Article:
Welcome to day seventeen of Things in Scots!—a fun collaboration with my husband, Jez (Mind an gie Jez’s post a keek.)

Today’s word has several meanings, and to keep this post short, I’ll focus on the main ones. One of which immediately brings to mind childhood summers of getting drenched, and bugging my mum for empty washing-up liquid bottles.

Today’s Things in Scots is: Skoosh.

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Skoosh—also sc(h)oosh—means gush, squirt, jet, spurt, and splash. Staying with the liquid theme: A spray bottle is a skoosher. You can skoosh aerosol air fresheners and deodorants. And, in the summer, kids fill empty washing-up liquid bottles to play skooshie gun fights—commercially bought water guns are also called skooshie guns.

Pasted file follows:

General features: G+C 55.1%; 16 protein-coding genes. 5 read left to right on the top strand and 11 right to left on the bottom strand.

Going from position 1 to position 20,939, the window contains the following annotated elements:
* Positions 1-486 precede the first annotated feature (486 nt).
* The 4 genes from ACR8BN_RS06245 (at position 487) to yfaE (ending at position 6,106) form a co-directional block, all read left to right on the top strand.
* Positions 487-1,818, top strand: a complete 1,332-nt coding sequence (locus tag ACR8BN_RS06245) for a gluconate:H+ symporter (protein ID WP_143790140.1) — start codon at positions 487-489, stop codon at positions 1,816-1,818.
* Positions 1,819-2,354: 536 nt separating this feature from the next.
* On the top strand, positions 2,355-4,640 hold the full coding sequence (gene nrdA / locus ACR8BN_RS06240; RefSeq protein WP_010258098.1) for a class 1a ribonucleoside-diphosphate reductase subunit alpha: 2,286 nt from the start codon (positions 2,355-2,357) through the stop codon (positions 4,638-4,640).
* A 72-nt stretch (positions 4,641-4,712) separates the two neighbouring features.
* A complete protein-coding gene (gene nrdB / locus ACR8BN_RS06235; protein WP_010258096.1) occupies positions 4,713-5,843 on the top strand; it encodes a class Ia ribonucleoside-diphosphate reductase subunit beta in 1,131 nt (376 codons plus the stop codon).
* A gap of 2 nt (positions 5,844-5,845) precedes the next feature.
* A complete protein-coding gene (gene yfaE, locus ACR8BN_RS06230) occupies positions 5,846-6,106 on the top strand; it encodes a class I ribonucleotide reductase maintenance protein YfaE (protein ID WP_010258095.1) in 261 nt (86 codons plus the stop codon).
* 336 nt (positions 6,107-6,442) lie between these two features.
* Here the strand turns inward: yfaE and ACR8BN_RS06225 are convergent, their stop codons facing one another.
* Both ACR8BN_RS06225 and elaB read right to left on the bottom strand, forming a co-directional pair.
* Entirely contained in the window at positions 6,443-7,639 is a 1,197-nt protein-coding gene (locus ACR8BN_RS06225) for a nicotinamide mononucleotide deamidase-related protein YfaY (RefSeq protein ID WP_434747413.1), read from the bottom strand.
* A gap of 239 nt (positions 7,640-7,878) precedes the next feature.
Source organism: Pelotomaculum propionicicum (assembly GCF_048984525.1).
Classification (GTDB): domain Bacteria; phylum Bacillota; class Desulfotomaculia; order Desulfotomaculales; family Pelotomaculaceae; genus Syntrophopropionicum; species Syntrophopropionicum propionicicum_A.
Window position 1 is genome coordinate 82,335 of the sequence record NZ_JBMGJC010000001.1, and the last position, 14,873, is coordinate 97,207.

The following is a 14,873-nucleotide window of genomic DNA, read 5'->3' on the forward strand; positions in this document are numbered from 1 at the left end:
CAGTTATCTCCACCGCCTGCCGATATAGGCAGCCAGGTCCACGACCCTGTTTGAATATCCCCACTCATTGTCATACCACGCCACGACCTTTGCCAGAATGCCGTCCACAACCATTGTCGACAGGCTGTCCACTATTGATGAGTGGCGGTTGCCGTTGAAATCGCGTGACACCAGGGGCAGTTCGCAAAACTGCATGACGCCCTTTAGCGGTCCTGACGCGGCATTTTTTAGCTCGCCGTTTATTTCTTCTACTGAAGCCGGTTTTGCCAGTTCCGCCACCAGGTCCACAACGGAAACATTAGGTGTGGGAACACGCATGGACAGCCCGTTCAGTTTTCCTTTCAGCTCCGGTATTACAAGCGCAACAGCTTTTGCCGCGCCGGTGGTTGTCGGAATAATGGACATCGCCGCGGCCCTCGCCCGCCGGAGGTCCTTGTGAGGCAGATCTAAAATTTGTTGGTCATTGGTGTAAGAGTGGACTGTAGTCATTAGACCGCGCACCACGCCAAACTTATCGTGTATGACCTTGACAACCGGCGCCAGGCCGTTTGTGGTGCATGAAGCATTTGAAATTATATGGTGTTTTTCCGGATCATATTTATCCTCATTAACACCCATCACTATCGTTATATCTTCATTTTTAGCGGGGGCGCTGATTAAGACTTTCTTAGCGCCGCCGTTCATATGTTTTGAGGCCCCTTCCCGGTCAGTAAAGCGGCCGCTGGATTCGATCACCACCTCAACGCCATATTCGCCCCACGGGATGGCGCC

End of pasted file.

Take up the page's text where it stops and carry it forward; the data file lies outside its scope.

A skoosh of something means a splash of a fizzy drink like lemonade, especially when added to alcohol as a mixer.

If something is a skoosh, it means that it’s easy to do—similar to the American term cakewalk. To “skoosh it” means to do something with ease.

For a more in-depth definition, be sure to check out the Dictionar o the Scots Leid.

Here’s an example of skoosh in use:

Gie’s a wee skoosh o Irn Bru wi the whuskie.

In Inglis: Give me a small splash of Irn Bru with the whisky.

If you want to ken the Scots for anything, just ask in the comments section.

Thenks fur stoapin by, and hae a wunnerfu day.

Things in Scots — Post History

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